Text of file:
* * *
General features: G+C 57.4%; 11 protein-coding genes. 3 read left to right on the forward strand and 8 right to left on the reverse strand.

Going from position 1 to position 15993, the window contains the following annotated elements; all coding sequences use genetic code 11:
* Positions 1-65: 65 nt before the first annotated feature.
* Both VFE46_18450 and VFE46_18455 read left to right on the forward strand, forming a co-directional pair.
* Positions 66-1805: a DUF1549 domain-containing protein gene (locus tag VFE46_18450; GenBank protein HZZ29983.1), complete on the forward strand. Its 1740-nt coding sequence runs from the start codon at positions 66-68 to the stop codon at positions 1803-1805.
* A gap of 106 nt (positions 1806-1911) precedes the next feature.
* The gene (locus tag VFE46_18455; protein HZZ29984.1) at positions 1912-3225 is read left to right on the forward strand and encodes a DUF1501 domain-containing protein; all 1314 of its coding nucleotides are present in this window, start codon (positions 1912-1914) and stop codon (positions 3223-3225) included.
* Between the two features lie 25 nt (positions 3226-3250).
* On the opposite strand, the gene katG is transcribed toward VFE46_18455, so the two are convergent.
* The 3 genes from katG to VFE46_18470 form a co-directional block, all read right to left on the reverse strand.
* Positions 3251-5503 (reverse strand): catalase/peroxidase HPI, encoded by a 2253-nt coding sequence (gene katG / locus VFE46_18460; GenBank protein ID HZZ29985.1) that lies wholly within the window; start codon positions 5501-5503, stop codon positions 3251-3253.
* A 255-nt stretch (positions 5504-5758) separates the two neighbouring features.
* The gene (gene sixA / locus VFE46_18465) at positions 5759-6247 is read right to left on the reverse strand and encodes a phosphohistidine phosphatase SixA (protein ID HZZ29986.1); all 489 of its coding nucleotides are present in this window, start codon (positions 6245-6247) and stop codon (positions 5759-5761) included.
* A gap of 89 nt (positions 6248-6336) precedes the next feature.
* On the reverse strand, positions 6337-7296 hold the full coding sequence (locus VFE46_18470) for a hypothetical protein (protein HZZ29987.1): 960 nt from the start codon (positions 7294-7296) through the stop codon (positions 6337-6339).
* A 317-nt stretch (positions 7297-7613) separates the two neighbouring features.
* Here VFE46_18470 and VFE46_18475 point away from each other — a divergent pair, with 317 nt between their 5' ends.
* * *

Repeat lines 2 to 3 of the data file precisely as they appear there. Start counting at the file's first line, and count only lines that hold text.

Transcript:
Going from position 1 to position 15993, the window contains the following annotated elements; all coding sequences use genetic code 11:
* Positions 1-65: 65 nt before the first annotated feature.